Play Live Radio
Next Up:
0:00 0:00
Available On Air Stations

These Ohio groups are working to stop extremism

dc insurrection
John Minchillo
Trump supporters try to break through a police barrier, Wednesday, Jan. 6, 2021, at the Capitol in Washington.

Addressing the slew of misinformation, frustration and anger that triggers events like the 2021 insurrection at the U.S. Capitol is difficult. But experts say it boils down to a simple concept: communication.

Jamie Small works for the University of Dayton's Human Rights Center. She's part of a project funded in 2022 by the Department of Homeland Security called PREVENTS Ohio. PREVENTS works with individuals and community groups to convene conversations on difficult issues. The goal: preventing political violence.

Small says as frightening as events like the Jan. 6 insurrection are, it's important to engage in dialogue and preserve our trust in each other.

"I think one thing we do to bring down the temperature and make it feel like a problem people can solve is to recognize that the majority of people are not hateful, the majority of people want to live peacefully in their communities," she says.

UD visiting professor Paul Morrow also works for the PREVENTS project. He says talking with your neighbors is the best way to approach extremism in your community — whether it's hateful leaflets like those found around Greater Cincinnati over the past few years, demonstrations, or other efforts by groups with divisive, even violent messages. He cites examples of community groups that paint murals extolling diversity to cover up hateful graffiti.

RELATED: How has extremism in Ohio changed since Jan. 6?

"It's not organized by the government, it's not coming from the top down that now you need to create a mural," he says. "It's people taking the action steps that are easily available to every person living in America, just getting together with neighbors to do something in response to these transgressions."

Know the warning signs

Law enforcement has also started focusing more on Ohio-based extremism since Jan. 6.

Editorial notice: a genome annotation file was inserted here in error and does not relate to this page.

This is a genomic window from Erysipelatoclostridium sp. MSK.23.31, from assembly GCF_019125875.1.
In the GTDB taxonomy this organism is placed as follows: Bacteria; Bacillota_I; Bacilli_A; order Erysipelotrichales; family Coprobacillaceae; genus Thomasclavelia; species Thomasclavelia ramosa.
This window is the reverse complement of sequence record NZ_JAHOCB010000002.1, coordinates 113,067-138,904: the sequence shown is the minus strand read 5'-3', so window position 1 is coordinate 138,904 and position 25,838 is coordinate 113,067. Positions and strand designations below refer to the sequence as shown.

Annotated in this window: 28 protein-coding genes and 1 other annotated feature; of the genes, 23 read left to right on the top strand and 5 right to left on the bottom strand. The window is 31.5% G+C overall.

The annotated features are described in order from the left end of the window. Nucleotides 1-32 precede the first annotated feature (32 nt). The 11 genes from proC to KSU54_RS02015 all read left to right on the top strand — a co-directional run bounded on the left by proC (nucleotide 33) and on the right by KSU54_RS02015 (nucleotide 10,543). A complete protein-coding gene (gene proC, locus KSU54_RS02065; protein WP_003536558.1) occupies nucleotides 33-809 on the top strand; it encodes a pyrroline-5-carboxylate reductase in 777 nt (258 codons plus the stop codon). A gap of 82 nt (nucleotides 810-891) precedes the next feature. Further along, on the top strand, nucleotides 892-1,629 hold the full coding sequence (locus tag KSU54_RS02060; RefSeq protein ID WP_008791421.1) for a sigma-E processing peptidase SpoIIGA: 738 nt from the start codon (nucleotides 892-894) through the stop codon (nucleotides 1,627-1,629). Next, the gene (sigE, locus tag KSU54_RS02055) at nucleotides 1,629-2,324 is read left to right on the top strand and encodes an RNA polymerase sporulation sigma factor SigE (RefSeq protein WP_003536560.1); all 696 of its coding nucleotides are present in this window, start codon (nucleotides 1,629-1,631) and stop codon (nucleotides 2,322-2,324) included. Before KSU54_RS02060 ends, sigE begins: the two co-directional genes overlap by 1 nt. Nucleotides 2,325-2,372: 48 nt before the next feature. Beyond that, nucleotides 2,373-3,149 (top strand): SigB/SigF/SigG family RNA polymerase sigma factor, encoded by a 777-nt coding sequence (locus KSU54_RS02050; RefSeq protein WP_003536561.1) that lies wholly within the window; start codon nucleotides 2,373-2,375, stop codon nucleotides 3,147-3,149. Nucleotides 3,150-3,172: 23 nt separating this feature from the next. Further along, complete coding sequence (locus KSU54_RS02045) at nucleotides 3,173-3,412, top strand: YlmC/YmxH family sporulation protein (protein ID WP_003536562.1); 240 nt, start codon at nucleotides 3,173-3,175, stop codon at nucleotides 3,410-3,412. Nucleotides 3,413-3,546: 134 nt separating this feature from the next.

Ryan McMaster is a researcher at Case Western Reserve's Begun Center for Violence Prevention.

"A lot of the training over the last couple decades was really focused on foreign terrorist organizations like ISIS and al-Qaeda," he says. "Jan. 6 really changed the landscape across the country in terms of this topic."

McMaster has helped put together training programs for local law enforcement officials around threats of violence from across the political spectrum. Those focus on particular signs that a person or group is preparing to move beyond constitutionally protected speech about extreme beliefs to engaging in violence.

"When you show up on a scene, have you had training that makes you aware of those signs? Weapons acquisition and storage, people misrepresenting themselves, whether they're stealing some kind of identification or lying about who they are to get some kind of material that could help conduct an attack," he says.

Vigorous recruiting is also a warning sign, McMaster says. He and other experts are especially concerned about groups like white supremacist organizations' recent attempts to recruit young people online.

Southern Poverty Law Center researcher Jeff Tischauser says it's an increasingly common move by extremist groups.

"It's video games and TikTok," he says. "That's what we're worried about in terms of youth recruitment."

RELATED: More and more, young kids are being exposed to hate ideologies

He says members of extremist groups strike up conversations with young people in the chatrooms of online video games.

How to help

Small, the UD professor, has heard from young people about online extremist recruiting efforts. While it can be alarming, she says it's important to talk with kids who have been exposed to extremist material online with respect and empathy.

"Engage. Ask open-ended questions," she says. "Anytime you're trying to connect with a person, giving them an ultimatum or using a top-down approach isn't going to work as much as open-ended questions to help understand what need that connection or group is filling for that individual, and is there a different way to fulfill that need?"

Morrow says that's part of PREVENTS' broader philosophy — trying to provide resources not only to prevent extremism but to make civic life healthier overall.

"A lot of what our project does is try to show people that there are both institutional resources out there — people who do prevention, public health and emergency management work — and civil society groups, volunteers who are trying to make space for people who are on the margins in our society, and address some of the risk factors, which are not just risk factors for becoming an extremist," he says. "They're risk factors for all sorts of negative outcomes in peoples' lives — social isolation, economic disruption, substance abuse."

LISTEN: How to prevent people from turning to hateful ideologies

Morrow says he thinks these efforts are working. He points to surveys showing a decrease in the number of people in Ohio willing to resort to political violence in the years since Jan. 6. But he acknowledges there's a lot of work left to do in a tense election year.

Nick has reported from a nuclear waste facility in the deserts of New Mexico, the White House press pool, a canoe on the Mill Creek, and even his desk one time.